8. Middlemarch
Shame rating: 5

For reasons beyond my comprehension, I often get this confused with Rachel Carson's Silent Spring, which I also have not read. I have no clue what either book is about, but I think one is about the environment. Bo-ring!

9. Love in the Time of Cholera
Shame rating: 7

I really do plan to read this. Someday. It's been on my shelf for years. I love the title and Javier Bardem is in the movie. I think I could put up with cholera for Javier....

...but I digress.

10. Portrait of a Lady
Shame rating: 9

I am not going to lie, I have my issues with Henry James. His prose is just so dense and wordy and convoluted. I want to smack him upside the head after a few sentences. Just get to the fucking point already, Henry! But some of my best friends swear by this book, so I am going to give it old college (grad school?) try.

I think that about covers it. I feel better now.

Just for fun, I'll end here with something from the Onion that seems very apropos of my upcoming immersion in Emerson's M.F.A. creative writing program. Enjoy!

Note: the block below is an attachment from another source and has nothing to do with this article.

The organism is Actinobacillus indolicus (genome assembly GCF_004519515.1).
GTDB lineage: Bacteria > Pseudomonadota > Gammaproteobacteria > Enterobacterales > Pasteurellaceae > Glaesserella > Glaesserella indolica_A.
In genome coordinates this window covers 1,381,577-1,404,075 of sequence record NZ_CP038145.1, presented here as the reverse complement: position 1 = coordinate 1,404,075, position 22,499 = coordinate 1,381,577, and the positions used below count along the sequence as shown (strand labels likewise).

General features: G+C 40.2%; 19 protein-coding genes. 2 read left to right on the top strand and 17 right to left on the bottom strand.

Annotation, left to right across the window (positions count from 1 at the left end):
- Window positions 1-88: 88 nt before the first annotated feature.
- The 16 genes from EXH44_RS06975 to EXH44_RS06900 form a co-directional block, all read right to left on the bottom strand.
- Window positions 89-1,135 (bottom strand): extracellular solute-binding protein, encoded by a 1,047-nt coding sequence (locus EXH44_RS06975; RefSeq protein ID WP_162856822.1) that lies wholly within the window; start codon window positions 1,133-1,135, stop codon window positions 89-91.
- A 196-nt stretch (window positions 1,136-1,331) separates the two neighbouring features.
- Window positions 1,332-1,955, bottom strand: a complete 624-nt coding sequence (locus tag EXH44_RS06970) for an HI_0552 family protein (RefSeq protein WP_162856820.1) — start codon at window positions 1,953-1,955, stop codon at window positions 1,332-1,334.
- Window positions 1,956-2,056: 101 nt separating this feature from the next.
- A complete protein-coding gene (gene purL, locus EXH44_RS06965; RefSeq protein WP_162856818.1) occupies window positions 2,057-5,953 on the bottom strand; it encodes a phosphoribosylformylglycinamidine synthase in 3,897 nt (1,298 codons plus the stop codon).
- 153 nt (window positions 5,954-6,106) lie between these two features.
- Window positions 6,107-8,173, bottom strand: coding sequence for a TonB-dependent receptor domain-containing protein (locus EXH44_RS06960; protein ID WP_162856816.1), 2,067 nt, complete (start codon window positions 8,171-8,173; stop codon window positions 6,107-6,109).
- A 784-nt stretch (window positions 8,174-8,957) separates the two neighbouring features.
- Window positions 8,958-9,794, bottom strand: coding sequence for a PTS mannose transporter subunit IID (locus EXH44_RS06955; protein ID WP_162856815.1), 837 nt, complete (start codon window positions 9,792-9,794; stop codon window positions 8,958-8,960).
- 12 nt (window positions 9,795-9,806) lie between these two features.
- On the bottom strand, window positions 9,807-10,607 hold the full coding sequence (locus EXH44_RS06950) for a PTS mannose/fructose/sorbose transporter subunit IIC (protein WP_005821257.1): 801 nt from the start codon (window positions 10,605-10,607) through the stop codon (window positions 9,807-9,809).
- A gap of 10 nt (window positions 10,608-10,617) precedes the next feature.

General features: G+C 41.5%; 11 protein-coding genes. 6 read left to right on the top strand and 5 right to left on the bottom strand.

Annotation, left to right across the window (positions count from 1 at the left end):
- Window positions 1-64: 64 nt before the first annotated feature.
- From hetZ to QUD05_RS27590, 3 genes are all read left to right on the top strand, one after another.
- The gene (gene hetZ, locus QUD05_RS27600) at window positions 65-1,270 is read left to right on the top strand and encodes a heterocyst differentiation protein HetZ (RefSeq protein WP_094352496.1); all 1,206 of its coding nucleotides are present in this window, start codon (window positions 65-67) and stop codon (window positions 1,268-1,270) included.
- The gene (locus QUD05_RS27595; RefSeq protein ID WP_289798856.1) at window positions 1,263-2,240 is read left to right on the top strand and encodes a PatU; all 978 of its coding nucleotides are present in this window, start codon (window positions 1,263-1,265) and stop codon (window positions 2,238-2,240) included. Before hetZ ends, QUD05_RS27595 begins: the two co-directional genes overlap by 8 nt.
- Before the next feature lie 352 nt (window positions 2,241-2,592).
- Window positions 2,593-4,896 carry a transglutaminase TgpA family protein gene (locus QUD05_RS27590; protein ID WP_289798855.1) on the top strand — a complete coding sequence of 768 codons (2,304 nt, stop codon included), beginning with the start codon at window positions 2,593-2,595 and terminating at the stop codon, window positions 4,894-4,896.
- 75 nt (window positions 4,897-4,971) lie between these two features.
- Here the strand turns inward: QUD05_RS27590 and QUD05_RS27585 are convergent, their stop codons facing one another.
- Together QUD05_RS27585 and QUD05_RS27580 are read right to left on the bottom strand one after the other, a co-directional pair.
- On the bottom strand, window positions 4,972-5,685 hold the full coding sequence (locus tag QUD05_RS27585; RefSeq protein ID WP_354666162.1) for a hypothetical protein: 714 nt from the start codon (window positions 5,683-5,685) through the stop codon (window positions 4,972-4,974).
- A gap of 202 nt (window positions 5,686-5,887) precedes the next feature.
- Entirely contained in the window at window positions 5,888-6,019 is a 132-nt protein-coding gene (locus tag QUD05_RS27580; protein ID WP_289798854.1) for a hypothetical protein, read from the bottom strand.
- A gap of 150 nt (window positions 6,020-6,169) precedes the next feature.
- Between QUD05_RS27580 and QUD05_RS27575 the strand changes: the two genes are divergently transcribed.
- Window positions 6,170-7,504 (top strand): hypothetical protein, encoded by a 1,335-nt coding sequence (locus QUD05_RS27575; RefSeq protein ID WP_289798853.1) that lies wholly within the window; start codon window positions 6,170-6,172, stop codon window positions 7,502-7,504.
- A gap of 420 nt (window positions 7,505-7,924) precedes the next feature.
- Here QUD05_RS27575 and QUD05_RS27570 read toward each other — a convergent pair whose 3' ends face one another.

Creative Writing Teacher Announces Plan To Sit On Edge Of Desk

DAVIS, CA—Dressed in a pair of casual jeans to offset his tie, University of California-Davis creative writing professor Glenn Kohn, 30, announced plans today to begin Monday's class by sitting on the edge of his desk, rolling up the sleeves of his shirt, adjusting his tortoiseshell glasses, clapping once, and saying, "All right, young minds." The unorthodox move is slated to occur sometime after he tosses an empty Starbucks cup over his head into a nearby wastebasket, proving to students that his introductory short story workshop is unlike any class they've ever taken. "For finals week, I may consider purchasing a baseball and tossing it up and down while they read aloud," Kohn said. Students of Kohn's are expected to respond to his free-spirited, nonconformist teaching style by blowing off his weekly one-page writing exercises.